Embracing imagination: the correlation between the arts and stress relief

Nora Miller, Entertainment Columnist

Exercise. Meditation. Yoga. These are the common mechanisms our wellness teachers give us sophomore year to handle stress. Even though running a few miles throughout the week can be a fantastic way to relieve stress, I suggest you to take a closer glance at a glossed over form of stress relief: creating art.

Students at ETHS are not safe from highly pressurized environments where, according to American Psychological Association, 31 percent of teens in the country feel overwhelmed. To counter conclusions made by this study which explains that young adults are statistically in apart of more stressful situations than adults, I encourage you to challenge stress in the productive form of art making. Creative forms of that have been proven to curtail the steady flow of strain that comes from homework, social media, and looking towards post high school options include creative writing, dancing, drawing, painting and singing to your routine.

Statistically, increasing the amount of art an individual creates can lowers cortisol levels, and is a calming outlet to release stress, according to a study conducted by Girija Kaimal, Kendra Ray and Juan Muniz, researchers for the Journal of the American Art Association. The study, funded by Drexel University, states that ethnicity, gender identity, prior knowledge, race, or medium were not factors on whether or not stress levels decreased.

I understand that if you are unfamiliar with a form of art, even coloring, may seem daunting, but art does not have to be a talent or a hobby, it can simply be a way to get your mind off of a stressful situation. The Research Institute for Creative Arts Therapies (RIArT) at Alanus University for Arts released a study in February 2018 found that in a focus group using drawing and clay as therapy, had a success rate of 73 percent. In the same study, 80 percent of another group experienced a reduction in stress when using a musical instrument.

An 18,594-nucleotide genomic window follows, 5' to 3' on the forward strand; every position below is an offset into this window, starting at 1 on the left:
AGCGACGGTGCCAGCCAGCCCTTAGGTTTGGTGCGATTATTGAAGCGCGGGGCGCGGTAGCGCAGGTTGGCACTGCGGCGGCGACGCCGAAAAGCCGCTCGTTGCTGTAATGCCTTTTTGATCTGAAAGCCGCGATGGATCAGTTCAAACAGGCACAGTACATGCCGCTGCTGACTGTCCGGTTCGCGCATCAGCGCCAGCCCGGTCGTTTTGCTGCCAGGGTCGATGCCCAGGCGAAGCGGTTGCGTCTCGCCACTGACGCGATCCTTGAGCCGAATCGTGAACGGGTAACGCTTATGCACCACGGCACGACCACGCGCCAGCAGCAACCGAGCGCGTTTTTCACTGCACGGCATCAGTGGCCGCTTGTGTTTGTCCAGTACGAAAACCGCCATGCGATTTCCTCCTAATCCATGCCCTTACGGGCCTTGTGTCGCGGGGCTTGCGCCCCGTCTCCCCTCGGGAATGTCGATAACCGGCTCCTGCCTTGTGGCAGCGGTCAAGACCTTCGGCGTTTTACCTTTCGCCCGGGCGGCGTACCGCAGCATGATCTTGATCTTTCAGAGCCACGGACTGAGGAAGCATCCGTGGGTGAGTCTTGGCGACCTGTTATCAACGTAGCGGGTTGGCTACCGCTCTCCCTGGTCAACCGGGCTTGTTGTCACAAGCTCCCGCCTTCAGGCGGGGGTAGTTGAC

To name a few, visual artists such as Edvard Munch, Vincent van Gogh, Tracey EminLouise Bourgeois have recounted in interviews and autobiographies that their art was not what they did for a living, but it was a form of therapy they used to express fears and worries. Personally, I do not consider myself a dancer, but not being a world class ballerina does not discourage me from flailing around in my room to a song when I am stressed out about an upcoming physics test.

Creative stimulation can mitigate stress and reduce anxiety, especially at a time, at least in my life, if feels like the weight of the world is resting on my shoulders. For me, creating a collage, sketching an apple, and rapping along to a song while I study has helped me decrease the balloon of school and stress related thoughts growing in my brain. I urge you to shed the icy third quarter baggage this spring break, and trust the scientific results that if you grab a pencil and a coloring book, sing in the shower, or make up a fun dance routine; your stress through the rest of the year will decline. Having a creative outlet can induce happiness and will let you shine through strain.